"I've sent Arney to gossip in the kitchen," she told Corryn, a little breathlessly. "I locked the door to your room - here's the key. You'd best be quiet if you want to see what's inside - it may be that those who struck will be waiting for you. It was a stabbing - the eiderdown pulled up to smother you and hold you fast, and then long knives through and through - the room seems full of bloody feathers."

Her expressive shudder told him she was not speaking metaphorically - and also that she had lacked the courage to approach the bed herself.

Corryn slide his hand over the swell of her belly, tugging her close to him. With genuine tenderness, "Someday I should marry thee, for all the wonders you bestow upon me." He kissed her nose and hugged tightly. "And thank you for saving my life, Odette. For that alone I am forever in your debt."

He took the key and flipped it idly in his fingers. "Follow a moment after I leave here and you'll find this in the door to my room. Use it to lock the door behind me. I shall be departing through the window and into the stables, I suspect. Best not risk a walk through the common room, lest my assassins be enjoying a celebratory drink."

Sadly, he kissed her lips, not wanting to let go. Odette was fantasy and light to him. Leaving her would plunge him once more into blood and darkness. And there would be blood to follow soon enough.

Corryn slipped into the hall like a shadow, crossing the distance quietly. He could hear the excited voices echoing up from below. Undoubtedly, he was the talk of the town. Pity his popularity had only increased in death. It wouldn't last long. He wasn't about to stay dead that long. He'd fought long and hard to get his wares up from White Harbor. He was not about to let the vermin steal his profit.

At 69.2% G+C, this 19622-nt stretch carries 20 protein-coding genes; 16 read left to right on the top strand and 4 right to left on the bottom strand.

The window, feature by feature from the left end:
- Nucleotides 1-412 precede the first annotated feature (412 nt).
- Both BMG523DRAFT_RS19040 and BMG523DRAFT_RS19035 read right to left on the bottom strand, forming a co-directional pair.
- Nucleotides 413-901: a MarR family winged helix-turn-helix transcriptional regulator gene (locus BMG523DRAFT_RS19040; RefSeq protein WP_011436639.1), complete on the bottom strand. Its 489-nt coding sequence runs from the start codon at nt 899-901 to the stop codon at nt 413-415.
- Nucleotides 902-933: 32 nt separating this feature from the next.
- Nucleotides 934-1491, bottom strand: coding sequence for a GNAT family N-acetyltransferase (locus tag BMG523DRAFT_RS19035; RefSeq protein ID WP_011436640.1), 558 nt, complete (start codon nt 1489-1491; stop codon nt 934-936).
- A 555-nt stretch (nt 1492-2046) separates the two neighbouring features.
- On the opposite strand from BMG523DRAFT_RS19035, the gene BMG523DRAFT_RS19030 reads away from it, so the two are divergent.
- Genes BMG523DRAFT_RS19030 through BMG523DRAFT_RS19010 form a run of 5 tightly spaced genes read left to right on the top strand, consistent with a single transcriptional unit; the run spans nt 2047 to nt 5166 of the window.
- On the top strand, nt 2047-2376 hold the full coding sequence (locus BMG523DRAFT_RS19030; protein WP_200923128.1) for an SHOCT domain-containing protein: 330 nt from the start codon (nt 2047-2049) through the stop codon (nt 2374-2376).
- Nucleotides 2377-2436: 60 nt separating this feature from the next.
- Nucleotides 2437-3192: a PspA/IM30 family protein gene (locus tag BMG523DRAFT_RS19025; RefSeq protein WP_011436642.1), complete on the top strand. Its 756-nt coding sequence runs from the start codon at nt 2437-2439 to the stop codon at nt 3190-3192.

At the door, he drew his stiletto from its sheath; no sense in dying for real. Suspecting who he'd find in the bed, Corryn unlocked the door and slipped inside, leaving the key behind him for Odette. Stupid old man, he though silently.

Odette had not lied. The attack had been violent, and drifts of bloody feathers that stirred with his steps showed how fierce the resistance must have been. Not only the eidersown, but the bolster too had been placed over the head to muffle sound.

Corryn covered his nose with his arm. Despite his experience with the depravity of man upon man, the stink of death and spilled blood had never ceased to sicken him. He edged over to the bed, avoiding the tacky pools that had formed around the bed. From the splatter marks on the walls, he recognized the true savagery of this attack. It was definitely personal in nature. That didn't reassure him much. He had enemies aplenty, but enough for murder?

When Corryn drew them aside, it was indeed Ser Fouchon, his eyes wide in the defiance with which he had faced his death - not the death after all his corpse breath had predicted, but no less a wasted death for a Knight.

"I'm sorry, my friend. No one deserved this," he said, closing the man's dead, yet defiant, eyes. "I swear upon my sword, you will be avenged. And you will receive all the proper rites worthy of a knight. Sleep well, Ser Fuchon."

Then Corryn noticed the hedge knight's right hand was tightly gripped, as though, in extremity, he had clutched tightly at something ...